Season 1, Episode 59

Protecting Your Account with the Correct Documentation

Amazon has been amping up their requirements for supply chain and product information in order to push back on counterfeit products and bad actors. In this episode Chris and Leah go over the correct documentation and invoice information needed to confirm to Amazon that your products are legitimately sourced from verifiable suppliers.

Show Notes


[00:00:07] Chris: Hey everybody. Welcome back to Seller Performance Solutions, I’m here with Leah McHugh. Hey Leah, how you doing?

[00:00:12] Leah: Hi Chris, good how are you?

[00:00:13] Chris: Good. Talking about kind of an unnerving, frustrating topic that private label sellers and resellers are experiencing both the constant demand for supply chain documentation and the constant denials and rejections, without explanation on the Amazon side, right? The appeals teams, we think we find or found some quotes from Amazon executives that may explain why they’re rejecting everything insight. Right. I mean, we’ve been talking about this–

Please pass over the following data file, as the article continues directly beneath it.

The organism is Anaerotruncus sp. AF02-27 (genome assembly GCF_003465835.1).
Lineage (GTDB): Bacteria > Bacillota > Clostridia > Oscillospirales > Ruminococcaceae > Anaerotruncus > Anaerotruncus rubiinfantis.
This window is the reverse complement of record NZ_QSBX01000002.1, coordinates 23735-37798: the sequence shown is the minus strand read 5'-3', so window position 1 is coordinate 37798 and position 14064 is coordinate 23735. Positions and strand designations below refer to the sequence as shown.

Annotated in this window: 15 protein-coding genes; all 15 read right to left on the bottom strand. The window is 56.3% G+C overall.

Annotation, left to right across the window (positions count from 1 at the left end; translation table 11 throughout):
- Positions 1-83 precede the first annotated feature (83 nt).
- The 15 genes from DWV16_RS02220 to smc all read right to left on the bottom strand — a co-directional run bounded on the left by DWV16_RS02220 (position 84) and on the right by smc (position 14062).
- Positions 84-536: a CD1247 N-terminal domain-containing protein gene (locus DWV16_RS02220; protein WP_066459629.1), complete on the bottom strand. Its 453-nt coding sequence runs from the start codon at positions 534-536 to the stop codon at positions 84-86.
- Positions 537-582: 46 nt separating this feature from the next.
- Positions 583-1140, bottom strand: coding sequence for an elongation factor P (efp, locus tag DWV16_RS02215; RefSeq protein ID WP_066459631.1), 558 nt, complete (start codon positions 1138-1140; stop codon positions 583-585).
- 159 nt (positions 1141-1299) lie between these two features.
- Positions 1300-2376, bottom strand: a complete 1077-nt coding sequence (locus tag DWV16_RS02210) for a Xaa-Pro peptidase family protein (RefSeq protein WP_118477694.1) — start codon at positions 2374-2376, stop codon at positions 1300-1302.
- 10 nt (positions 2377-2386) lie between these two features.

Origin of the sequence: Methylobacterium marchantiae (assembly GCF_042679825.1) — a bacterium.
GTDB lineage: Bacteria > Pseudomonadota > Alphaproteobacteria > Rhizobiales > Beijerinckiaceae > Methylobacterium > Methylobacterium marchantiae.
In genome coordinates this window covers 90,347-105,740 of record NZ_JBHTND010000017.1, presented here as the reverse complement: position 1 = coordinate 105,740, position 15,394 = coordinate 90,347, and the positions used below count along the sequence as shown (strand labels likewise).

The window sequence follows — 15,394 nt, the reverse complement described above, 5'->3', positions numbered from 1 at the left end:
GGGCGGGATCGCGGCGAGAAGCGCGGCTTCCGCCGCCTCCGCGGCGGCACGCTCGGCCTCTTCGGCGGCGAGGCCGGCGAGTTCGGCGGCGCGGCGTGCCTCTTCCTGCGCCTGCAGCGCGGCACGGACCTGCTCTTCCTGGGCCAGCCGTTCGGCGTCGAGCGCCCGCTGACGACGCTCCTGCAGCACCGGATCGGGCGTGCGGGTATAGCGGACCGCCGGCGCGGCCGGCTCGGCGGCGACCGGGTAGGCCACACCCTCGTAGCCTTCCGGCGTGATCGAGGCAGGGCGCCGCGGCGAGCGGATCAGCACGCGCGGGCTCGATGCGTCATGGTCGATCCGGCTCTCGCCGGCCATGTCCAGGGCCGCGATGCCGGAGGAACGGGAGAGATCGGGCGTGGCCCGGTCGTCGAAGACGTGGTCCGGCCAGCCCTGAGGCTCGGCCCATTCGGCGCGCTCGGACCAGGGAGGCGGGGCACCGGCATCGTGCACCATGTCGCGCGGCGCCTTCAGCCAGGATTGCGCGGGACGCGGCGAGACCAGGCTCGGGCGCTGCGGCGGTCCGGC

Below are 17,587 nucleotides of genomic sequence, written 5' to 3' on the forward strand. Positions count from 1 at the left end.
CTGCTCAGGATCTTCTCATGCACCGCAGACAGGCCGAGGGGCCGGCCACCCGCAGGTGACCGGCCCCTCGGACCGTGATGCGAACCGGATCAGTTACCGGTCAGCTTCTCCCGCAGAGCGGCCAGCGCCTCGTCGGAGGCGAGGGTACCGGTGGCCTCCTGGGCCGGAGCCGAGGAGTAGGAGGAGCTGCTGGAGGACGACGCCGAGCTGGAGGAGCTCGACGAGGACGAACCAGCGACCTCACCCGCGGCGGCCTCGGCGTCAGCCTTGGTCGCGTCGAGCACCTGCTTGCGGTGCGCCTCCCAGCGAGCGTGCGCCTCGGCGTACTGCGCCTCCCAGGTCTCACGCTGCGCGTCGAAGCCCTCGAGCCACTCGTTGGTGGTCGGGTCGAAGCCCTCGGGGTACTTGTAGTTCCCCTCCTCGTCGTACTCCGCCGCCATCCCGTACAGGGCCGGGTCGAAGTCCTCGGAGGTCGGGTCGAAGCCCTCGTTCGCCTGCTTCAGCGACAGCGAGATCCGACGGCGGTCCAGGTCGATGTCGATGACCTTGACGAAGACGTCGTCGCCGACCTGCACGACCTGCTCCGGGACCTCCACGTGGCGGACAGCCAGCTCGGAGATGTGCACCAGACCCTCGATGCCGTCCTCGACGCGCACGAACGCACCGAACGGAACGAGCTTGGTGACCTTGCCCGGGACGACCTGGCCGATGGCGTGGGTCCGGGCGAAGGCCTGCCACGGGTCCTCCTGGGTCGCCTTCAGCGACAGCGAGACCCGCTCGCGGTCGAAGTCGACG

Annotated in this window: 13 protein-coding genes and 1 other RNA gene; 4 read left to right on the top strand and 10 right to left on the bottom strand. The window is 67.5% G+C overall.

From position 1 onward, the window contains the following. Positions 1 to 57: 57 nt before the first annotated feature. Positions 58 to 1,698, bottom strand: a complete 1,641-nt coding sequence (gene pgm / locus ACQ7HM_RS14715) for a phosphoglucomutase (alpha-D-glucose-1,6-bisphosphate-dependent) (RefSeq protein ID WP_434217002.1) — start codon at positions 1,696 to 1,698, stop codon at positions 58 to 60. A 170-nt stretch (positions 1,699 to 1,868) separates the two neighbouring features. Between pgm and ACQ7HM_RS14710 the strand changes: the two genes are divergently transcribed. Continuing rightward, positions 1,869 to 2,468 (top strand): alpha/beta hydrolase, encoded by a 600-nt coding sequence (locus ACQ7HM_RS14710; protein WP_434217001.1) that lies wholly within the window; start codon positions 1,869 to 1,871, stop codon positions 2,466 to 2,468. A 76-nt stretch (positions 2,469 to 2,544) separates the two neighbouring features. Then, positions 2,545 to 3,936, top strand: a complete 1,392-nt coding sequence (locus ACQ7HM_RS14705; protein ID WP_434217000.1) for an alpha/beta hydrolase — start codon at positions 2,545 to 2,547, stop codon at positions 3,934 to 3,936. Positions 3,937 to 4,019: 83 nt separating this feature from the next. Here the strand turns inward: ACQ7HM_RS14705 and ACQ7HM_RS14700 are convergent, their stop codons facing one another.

[00:00:44] Leah: I mean, yes and no. I think that what the executives are saying are one, for PR and two, I think, you know what they’re saying explains the request for documentation. It doesn’t explain how badly they then handle it on their side.

[00:01:03] Chris: Oh no, that’s fine. We can explain why they’re handling it badly because we see constant rejection we have just to give people a quick sketch background, we have clients and sellers that were guiding through this process constantly asking us why would they reject?